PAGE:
New Premier taken to task on timber

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TWO Gippsland leaders, MP Darren Chester and senior agribusiness executive Alex Arbuthnot, have challenged the new Premier, Jacinta Allan, to reverse the decision by the state government to close the native hardwood forest industry.

Mr Chester, the Federal Member for Gippsland, said “the rushed plan to shut down the native timber industry was a plan to kill country towns, kill wildlife, and kill jobs in Gippsland and wider Australia.”

In an open letter to the Premier and the Prime Minister, Anthony Albanese, Mr Chester urged both leaders to put the issue on the agenda for National Cabinet because of the danger to local communities and national supply chain considerations.

Mr Arbuthnot AM, a retired farmer but still deputy chair of the Victorian Agribusiness Council, told Ms Allan that he had never tried to play party politics and make comments on policy on all levels of government.

“I am aware that you hold a regional seat, Bendigo, and welcome an awareness of the needs of regional Victoria,” he said.

Regarding timber, Mr Arbuthnot said he had become a director of a sawmill started by his great grandfather 130 years ago – Arbuthnot Sawmills (ASM), a specialist in processing red gum timber at Koondrook on the Murray River in north-west Victoria.

“ASM recently opened a new sawmill at Koondrook. Timber is very fashionable and has many environmental and carbon capture advantages. (I note the refurbishment and decor in Parliament House is timber – congratulations),” he said.

“I always look for win/win solutions and would welcome meeting you or your staff to discuss and explore some outcomes.”

Mr Arbuthnot said sales and demand were growing.

“Another option for ASM, and the sawmill at Heyfield is looking at the same, is to import from South America – Argentina, where there are no environmental standards,” he said.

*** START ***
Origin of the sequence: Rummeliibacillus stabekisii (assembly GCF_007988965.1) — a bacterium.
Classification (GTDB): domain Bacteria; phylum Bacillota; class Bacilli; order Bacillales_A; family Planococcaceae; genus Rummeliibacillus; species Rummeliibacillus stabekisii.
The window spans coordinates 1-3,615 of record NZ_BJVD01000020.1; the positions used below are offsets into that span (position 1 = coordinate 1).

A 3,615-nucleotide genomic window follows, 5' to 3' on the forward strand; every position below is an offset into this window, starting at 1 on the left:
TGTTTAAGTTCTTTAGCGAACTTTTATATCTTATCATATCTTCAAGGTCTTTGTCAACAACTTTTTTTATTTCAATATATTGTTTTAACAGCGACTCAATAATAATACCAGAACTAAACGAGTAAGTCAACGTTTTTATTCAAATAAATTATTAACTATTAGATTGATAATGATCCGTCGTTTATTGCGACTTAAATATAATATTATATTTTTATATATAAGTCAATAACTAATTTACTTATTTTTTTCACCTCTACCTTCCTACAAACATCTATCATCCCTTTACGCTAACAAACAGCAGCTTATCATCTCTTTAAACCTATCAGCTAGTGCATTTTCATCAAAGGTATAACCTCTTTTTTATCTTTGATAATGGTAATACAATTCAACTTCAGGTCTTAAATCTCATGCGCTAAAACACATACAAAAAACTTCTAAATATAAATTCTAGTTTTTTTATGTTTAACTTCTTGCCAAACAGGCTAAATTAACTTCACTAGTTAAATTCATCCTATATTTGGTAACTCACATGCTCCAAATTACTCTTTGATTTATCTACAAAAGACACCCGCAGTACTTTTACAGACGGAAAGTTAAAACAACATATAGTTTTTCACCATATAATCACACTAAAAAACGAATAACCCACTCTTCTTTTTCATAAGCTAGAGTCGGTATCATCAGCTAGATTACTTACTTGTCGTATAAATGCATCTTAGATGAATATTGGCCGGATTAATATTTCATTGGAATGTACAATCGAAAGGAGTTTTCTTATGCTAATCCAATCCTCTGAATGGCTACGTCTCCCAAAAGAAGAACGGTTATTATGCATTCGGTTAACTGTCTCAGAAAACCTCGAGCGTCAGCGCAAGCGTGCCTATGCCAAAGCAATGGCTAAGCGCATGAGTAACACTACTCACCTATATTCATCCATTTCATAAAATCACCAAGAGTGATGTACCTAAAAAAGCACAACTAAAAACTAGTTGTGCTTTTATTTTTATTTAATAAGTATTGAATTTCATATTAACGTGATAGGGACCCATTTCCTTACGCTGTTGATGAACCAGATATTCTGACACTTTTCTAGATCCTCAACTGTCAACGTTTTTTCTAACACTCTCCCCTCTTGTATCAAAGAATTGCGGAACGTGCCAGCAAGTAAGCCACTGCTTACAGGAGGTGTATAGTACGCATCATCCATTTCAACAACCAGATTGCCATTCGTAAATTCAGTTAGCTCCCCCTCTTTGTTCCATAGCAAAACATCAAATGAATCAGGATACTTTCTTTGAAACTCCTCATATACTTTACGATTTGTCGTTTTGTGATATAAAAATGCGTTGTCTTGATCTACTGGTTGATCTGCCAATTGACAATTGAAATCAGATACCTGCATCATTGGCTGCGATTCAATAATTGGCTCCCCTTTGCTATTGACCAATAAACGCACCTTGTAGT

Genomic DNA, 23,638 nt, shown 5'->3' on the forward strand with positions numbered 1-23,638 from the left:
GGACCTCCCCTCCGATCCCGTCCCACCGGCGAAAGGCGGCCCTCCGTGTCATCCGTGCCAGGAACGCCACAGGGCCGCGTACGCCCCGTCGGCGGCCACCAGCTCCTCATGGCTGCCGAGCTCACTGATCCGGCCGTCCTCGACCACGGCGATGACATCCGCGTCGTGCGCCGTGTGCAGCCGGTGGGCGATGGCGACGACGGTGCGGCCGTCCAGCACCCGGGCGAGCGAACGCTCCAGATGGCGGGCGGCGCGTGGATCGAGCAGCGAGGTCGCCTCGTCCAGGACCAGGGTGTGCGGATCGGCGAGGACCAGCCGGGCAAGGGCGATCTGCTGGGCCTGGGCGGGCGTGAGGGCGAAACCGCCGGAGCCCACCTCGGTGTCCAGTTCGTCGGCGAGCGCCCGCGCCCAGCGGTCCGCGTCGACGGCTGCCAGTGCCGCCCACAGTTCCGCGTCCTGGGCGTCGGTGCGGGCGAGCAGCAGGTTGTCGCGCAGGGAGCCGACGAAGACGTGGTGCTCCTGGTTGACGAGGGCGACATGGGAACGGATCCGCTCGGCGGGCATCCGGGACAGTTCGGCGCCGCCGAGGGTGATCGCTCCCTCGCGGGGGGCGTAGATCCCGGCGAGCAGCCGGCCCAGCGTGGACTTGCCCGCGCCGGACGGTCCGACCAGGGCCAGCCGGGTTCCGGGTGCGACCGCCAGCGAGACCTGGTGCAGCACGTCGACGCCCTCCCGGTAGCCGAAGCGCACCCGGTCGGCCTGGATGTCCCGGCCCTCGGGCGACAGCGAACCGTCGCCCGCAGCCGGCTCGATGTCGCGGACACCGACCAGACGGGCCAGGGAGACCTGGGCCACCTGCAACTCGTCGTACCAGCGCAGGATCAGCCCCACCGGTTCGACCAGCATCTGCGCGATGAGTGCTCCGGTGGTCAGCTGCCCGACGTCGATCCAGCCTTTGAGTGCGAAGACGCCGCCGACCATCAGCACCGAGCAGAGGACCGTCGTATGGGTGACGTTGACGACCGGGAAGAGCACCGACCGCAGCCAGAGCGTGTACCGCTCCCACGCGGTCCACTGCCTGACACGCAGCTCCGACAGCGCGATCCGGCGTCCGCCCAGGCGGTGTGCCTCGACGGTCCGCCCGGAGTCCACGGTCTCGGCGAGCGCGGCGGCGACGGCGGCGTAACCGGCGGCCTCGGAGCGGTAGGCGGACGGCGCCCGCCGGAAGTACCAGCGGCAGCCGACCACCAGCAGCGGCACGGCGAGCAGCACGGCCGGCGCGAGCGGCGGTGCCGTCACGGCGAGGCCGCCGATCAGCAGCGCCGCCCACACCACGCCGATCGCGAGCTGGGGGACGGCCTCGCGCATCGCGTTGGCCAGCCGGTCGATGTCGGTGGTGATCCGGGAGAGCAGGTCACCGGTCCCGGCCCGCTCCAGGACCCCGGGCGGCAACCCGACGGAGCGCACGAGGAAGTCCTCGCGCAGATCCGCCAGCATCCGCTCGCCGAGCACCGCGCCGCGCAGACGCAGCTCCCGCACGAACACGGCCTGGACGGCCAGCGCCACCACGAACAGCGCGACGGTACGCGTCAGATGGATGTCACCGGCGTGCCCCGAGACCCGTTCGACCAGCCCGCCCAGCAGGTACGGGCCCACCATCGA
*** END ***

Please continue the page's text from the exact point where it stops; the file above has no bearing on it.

Mr Chester said the Victorian native hardwood timber industry had changed dramatically over the past 30 years.

“It’s now a sophisticated, world-class and environmentally-sustainable industry that supports Australian jobs, protects our communities and wildlife from bushfires, and reduces our carbon footprint,” he wrote.

“The alternative to harvesting local timber on a long-term rotational basis is to raid other Australian states for their supplies, or import more timber from countries with poorer environmental protocols. Victorian mills and firewood suppliers are already sourcing timber from Tasmania, New South Wales and Queensland to meet increased demand in our state.”

Mr Chester said he was at a loss to understand how it was a positive environmental outcome to transport hardwood timber long distances just because the state government had made a decision based on political science, and not environmental science.

“The COVID pandemic also revealed national supply chain fragilities in a range of areas and I would argue that Victoria’s ban on hardwood timber harvesting is an issue of national importance. As such, it’s an issue that should be included on the agenda for National Cabinet and Victoria should pause its reckless decision until all options are explored.”

Mr Chester said his community would be exposed to greater risks if skilled bush workers left the region as a result of the state government decision.

“My communities are well aware of the work undertaken by skilled bush workers in emergency situations and there have been many occasions where prompt action has saved lives and properties across Victoria,” he said.

“The Black Summer bushfires started on public land that had incredibly high fuel loads after decades of mismanagement due to a chronic lack of staff, resources, and commitment to protecting our communities.

“We need active forest management in our region which allows for multiple uses such as camping, hiking, prospecting, bee-keeping, fishing and a sustainable native hardwood timber industry.”